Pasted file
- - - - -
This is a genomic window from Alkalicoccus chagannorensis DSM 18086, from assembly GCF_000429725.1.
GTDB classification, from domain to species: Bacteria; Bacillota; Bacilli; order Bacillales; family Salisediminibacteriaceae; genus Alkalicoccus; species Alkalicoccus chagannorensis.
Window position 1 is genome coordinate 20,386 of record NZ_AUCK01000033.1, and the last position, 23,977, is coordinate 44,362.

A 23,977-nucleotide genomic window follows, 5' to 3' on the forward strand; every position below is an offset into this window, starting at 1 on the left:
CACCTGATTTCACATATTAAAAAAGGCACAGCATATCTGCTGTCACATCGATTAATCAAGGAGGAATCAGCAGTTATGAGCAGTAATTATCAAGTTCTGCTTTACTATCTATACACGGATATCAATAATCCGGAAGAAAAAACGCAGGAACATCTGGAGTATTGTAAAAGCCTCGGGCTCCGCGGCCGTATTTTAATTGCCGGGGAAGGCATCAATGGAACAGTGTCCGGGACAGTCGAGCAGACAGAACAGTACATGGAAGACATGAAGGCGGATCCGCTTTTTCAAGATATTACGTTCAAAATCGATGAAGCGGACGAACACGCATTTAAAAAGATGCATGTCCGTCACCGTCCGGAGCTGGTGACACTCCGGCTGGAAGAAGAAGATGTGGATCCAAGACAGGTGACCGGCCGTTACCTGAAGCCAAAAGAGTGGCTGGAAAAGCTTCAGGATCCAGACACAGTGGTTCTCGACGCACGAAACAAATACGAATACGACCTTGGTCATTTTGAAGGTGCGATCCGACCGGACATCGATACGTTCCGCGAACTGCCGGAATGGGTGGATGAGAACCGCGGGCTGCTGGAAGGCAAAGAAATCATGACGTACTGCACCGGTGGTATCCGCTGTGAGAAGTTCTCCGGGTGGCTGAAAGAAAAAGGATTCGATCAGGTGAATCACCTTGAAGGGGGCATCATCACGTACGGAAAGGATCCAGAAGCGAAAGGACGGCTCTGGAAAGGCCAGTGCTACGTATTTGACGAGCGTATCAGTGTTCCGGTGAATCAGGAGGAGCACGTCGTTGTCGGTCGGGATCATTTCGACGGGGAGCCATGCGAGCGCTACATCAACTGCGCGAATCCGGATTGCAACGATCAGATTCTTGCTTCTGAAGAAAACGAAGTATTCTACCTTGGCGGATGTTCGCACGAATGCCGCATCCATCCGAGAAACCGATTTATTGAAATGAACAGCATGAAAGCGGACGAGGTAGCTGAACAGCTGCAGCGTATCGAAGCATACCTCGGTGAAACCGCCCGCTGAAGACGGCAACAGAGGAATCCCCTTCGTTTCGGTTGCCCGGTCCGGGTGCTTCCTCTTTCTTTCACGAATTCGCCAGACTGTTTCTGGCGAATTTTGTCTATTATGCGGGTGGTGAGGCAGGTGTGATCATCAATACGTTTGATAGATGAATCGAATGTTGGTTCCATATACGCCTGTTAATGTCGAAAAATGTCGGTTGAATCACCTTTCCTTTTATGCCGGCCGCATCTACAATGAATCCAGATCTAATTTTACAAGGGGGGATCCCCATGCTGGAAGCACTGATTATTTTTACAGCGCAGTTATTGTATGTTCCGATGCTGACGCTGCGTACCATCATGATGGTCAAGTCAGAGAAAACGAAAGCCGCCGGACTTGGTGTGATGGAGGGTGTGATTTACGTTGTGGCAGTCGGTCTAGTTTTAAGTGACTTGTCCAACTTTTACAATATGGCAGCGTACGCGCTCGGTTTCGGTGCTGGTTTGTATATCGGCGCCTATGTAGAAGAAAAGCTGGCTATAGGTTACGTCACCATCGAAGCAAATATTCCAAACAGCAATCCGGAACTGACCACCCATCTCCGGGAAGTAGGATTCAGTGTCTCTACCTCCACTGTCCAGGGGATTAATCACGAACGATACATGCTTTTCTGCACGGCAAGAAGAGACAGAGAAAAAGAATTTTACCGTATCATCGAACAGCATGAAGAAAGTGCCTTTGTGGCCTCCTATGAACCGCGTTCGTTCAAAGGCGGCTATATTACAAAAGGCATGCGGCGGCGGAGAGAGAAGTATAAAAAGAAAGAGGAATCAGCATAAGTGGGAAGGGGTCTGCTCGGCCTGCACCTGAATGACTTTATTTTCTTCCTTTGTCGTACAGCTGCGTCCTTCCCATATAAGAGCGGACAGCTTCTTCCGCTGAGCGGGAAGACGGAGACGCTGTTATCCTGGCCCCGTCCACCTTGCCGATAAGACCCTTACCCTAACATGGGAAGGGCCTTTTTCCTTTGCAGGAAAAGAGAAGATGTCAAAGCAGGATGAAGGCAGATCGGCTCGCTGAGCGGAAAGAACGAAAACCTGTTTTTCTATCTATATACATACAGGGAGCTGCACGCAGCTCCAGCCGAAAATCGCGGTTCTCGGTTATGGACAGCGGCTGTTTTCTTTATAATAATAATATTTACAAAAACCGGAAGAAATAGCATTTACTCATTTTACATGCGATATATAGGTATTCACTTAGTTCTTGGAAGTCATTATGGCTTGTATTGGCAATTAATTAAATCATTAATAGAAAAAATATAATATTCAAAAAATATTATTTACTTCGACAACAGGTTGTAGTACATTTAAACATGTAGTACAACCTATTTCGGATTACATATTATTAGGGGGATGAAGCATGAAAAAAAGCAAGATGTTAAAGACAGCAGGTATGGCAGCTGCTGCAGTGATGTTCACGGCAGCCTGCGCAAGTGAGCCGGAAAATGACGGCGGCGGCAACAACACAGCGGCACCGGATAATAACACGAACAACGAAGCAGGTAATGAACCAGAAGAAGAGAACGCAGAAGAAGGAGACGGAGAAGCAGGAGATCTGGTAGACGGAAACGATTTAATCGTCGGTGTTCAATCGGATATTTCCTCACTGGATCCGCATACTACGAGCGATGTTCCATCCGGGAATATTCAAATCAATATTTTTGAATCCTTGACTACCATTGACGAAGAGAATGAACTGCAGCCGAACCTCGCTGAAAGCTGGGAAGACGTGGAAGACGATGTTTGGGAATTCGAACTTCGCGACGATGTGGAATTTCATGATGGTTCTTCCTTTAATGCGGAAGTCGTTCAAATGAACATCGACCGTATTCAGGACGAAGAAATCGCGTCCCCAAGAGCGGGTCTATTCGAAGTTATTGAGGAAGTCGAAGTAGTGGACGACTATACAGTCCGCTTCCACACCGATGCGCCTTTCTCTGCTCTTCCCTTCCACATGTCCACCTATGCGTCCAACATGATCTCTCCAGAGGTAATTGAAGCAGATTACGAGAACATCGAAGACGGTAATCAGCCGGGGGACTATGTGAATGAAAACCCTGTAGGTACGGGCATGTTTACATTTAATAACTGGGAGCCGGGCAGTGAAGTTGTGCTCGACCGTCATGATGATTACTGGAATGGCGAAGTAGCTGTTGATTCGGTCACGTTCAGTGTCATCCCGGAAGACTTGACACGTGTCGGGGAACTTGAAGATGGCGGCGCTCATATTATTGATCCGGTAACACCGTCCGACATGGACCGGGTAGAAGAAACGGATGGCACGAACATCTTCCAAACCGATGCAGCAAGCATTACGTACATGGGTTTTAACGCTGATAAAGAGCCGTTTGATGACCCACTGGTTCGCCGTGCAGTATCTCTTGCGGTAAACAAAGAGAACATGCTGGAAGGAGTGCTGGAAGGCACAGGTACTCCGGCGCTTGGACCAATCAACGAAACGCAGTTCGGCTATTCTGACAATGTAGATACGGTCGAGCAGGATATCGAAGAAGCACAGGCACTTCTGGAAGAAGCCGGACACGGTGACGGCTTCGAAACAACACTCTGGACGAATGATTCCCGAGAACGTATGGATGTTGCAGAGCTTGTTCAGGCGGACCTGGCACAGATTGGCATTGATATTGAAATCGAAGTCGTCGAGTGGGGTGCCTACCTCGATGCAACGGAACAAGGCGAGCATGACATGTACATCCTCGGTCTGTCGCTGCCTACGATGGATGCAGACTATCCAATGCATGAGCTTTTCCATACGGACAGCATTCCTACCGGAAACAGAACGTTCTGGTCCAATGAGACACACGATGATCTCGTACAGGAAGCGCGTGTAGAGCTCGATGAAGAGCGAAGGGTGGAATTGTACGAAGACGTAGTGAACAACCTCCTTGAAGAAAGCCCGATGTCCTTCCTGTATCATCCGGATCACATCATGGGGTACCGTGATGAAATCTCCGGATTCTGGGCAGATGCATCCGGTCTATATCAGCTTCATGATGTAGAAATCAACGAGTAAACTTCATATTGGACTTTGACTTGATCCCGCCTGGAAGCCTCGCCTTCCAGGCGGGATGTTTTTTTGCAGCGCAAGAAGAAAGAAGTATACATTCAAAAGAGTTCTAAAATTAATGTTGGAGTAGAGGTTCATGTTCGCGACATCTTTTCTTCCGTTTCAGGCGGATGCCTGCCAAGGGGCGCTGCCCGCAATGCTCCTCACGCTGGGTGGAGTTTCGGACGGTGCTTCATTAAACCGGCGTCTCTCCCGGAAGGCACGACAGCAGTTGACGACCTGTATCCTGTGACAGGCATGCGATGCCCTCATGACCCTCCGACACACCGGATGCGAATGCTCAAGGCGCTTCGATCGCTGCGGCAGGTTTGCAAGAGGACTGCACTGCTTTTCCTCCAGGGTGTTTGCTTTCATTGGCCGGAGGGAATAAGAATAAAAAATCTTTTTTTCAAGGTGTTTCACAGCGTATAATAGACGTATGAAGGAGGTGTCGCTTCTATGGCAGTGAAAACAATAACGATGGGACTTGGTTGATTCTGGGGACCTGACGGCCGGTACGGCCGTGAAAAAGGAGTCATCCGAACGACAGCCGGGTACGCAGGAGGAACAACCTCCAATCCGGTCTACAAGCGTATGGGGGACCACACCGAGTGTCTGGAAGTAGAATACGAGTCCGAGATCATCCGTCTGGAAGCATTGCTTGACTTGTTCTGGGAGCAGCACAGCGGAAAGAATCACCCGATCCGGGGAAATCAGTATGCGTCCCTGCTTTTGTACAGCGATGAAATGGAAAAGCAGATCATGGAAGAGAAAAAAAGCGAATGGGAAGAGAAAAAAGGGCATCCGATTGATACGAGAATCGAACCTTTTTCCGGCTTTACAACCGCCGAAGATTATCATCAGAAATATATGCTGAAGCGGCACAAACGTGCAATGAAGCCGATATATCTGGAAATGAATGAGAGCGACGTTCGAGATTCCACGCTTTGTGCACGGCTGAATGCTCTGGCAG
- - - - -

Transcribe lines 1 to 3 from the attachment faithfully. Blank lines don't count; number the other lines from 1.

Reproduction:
This is a genomic window from Alkalicoccus chagannorensis DSM 18086, from assembly GCF_000429725.1.
GTDB classification, from domain to species: Bacteria; Bacillota; Bacilli; order Bacillales; family Salisediminibacteriaceae; genus Alkalicoccus; species Alkalicoccus chagannorensis.
Window position 1 is genome coordinate 20,386 of record NZ_AUCK01000033.1, and the last position, 23,977, is coordinate 44,362.